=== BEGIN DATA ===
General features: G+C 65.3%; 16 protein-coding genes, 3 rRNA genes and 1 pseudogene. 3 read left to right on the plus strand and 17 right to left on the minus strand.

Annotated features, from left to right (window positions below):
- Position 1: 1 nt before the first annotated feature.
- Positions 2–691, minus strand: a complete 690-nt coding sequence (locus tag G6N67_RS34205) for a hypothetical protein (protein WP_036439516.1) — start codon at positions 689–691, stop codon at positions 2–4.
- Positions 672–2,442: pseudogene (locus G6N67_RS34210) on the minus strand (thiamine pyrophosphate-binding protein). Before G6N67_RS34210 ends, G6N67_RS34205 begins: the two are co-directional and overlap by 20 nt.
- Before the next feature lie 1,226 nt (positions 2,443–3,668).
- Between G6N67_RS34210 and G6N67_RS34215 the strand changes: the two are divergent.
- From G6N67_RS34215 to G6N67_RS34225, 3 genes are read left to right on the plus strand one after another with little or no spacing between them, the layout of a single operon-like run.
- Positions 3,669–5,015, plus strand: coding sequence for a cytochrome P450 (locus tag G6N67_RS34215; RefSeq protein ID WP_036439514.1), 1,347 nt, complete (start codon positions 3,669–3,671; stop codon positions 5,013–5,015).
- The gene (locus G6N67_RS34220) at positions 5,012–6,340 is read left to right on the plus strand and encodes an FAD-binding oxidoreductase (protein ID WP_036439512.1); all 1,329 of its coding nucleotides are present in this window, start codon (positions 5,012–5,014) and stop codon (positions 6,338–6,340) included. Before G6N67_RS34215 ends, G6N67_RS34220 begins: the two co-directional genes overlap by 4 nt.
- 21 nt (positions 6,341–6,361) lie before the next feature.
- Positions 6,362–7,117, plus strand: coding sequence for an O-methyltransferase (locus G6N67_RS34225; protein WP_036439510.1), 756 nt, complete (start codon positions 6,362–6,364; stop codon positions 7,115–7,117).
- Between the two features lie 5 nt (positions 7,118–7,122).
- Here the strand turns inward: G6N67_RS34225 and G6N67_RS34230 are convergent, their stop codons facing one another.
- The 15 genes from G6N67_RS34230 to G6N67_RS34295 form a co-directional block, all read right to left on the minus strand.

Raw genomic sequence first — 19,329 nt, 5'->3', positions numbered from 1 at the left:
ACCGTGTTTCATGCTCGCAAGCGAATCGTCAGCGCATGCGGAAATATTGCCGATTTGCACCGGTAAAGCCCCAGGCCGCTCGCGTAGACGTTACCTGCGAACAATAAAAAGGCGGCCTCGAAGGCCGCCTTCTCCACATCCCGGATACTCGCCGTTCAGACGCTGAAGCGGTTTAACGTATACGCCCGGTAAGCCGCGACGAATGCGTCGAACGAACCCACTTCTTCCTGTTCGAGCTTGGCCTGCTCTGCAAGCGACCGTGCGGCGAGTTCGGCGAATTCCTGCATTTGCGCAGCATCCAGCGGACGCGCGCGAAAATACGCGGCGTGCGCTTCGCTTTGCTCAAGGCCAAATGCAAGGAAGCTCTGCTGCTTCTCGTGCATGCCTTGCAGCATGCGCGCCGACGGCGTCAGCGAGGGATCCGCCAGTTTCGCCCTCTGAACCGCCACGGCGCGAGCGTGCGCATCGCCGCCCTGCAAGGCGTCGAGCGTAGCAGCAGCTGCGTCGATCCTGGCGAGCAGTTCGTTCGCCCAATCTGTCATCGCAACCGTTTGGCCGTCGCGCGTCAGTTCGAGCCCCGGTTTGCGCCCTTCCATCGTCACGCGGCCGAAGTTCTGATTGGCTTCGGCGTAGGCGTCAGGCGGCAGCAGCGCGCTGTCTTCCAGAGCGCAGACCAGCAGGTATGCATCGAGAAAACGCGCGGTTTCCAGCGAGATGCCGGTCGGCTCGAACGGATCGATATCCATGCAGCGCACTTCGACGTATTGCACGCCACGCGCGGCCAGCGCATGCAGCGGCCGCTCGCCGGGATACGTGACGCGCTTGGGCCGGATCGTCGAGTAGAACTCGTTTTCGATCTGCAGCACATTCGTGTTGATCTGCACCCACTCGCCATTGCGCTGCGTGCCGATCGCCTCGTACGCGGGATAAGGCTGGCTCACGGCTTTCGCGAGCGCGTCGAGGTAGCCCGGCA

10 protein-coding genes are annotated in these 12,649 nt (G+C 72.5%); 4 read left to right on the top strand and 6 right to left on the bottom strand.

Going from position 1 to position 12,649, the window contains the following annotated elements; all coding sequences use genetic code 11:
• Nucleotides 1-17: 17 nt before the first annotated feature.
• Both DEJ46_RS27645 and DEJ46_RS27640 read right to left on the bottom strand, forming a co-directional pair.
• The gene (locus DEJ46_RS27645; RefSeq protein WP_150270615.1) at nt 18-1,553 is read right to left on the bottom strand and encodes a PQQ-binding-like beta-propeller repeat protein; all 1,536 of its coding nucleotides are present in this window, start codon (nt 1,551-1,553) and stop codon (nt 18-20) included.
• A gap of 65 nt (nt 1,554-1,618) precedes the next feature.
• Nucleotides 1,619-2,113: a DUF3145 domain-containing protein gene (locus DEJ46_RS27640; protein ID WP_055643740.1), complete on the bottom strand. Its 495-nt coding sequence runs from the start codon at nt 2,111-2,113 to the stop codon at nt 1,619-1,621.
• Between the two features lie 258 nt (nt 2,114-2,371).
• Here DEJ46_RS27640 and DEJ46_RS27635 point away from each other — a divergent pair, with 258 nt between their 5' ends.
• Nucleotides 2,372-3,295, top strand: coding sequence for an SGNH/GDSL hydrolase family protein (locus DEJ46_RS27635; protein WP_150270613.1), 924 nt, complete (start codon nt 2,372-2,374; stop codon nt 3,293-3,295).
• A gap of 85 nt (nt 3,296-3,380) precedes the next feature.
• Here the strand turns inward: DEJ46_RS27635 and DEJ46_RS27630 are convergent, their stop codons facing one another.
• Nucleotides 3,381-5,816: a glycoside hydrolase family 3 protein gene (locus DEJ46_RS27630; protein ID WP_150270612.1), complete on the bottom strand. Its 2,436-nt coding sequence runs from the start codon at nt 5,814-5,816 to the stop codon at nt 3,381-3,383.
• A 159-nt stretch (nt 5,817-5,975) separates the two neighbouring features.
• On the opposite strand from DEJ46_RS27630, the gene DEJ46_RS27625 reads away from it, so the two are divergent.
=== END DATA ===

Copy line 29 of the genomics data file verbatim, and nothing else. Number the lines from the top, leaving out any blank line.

• Here the strand turns inward: DEJ46_RS27635 and DEJ46_RS27630 are convergent, their stop codons facing one another.